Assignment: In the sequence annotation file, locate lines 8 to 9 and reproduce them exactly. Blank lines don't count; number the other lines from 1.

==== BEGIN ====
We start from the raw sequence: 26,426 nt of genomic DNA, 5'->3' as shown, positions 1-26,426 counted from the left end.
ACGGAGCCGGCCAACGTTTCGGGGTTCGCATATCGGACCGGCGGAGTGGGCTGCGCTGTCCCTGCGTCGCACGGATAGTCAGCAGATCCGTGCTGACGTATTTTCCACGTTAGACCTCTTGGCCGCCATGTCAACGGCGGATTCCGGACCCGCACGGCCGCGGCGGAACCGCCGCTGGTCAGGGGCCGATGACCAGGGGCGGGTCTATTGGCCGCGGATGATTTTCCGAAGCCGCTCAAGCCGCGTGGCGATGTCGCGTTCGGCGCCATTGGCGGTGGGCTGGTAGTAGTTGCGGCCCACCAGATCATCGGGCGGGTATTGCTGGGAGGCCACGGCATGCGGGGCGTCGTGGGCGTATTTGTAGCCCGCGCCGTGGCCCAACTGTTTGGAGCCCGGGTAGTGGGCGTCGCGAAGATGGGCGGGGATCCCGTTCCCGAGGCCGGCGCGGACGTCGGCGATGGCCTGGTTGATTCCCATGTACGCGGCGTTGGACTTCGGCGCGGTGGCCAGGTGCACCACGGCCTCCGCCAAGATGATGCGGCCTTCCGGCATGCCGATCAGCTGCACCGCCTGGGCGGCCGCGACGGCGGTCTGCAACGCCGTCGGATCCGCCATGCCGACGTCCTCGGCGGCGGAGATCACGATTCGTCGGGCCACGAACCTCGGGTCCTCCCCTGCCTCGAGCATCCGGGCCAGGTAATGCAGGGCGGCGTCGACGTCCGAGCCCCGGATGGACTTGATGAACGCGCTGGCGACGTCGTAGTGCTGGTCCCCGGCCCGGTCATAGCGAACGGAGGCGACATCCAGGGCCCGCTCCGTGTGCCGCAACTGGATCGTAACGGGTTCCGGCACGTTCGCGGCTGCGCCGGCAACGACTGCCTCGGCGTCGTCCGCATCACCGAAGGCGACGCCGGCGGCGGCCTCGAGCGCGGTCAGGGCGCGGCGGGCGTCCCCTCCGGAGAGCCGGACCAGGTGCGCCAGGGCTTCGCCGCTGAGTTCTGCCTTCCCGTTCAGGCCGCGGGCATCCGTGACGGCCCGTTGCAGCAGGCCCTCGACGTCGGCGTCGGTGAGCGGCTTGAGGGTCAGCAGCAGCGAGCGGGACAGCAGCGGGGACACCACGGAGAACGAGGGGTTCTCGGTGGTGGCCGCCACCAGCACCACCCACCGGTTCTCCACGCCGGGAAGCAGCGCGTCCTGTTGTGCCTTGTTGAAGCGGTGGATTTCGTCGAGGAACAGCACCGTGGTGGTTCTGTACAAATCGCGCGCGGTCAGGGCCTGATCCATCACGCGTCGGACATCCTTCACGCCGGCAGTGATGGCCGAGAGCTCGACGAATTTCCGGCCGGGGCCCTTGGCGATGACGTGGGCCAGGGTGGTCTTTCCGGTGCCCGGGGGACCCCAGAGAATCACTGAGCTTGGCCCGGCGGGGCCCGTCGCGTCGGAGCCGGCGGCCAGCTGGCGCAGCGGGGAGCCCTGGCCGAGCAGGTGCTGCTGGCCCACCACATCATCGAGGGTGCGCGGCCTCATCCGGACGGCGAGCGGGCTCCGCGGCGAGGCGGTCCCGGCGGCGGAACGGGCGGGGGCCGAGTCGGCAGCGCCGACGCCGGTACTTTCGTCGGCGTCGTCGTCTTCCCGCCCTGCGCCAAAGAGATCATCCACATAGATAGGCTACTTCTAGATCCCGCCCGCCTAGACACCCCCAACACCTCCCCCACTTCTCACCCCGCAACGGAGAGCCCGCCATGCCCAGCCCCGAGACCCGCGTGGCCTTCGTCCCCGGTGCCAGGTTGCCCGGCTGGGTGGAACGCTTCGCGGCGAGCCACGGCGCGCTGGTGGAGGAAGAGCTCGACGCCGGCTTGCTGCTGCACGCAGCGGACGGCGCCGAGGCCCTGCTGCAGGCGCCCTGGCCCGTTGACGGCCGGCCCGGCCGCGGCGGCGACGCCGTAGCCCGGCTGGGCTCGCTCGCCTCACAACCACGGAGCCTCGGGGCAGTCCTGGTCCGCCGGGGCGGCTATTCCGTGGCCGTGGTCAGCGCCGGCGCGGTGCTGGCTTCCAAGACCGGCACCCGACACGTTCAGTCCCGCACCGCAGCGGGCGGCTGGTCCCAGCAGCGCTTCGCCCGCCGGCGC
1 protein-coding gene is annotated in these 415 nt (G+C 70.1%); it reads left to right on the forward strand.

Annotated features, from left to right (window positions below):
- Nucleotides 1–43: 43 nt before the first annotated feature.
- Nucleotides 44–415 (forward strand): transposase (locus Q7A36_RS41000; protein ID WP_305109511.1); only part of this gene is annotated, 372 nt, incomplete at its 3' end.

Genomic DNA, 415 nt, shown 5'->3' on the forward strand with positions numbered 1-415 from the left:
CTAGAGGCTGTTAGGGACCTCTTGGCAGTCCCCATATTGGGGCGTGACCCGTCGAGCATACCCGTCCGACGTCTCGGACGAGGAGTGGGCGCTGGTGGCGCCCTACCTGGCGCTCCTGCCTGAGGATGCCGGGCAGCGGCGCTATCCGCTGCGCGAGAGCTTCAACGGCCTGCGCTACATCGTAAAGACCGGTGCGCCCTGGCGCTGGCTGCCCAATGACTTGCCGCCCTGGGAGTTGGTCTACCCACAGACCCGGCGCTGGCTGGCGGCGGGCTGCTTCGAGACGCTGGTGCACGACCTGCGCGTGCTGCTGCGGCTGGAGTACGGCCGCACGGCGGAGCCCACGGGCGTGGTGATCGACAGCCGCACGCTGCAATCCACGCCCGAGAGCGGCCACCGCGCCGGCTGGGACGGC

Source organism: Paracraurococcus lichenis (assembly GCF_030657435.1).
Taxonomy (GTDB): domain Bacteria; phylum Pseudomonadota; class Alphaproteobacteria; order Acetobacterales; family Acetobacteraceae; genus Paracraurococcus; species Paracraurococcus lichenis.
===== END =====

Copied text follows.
CTAGAGGCTGTTAGGGACCTCTTGGCAGTCCCCATATTGGGGCGTGACCCGTCGAGCATACCCGTCCGACGTCTCGGACGAGGAGTGGGCGCTGGTGGCGCCCTACCTGGCGCTCCTGCCTGAGGATGCCGGGCAGCGGCGCTATCCGCTGCGCGAGAGCTTCAACGGCCTGCGCTACATCGTAAAGACCGGTGCGCCCTGGCGCTGGCTGCCCAATGACTTGCCGCCCTGGGAGTTGGTCTACCCACAGACCCGGCGCTGGCTGGCGGCGGGCTGCTTCGAGACGCTGGTGCACGACCTGCGCGTGCTGCTGCGGCTGGAGTACGGCCGCACGGCGGAGCCCACGGGCGTGGTGATCGACAGCCGCACGCTGCAATCCACGCCCGAGAGCGGCCACCGCGCCGGCTGGGACGGC

Source organism: Paracraurococcus lichenis (assembly GCF_030657435.1).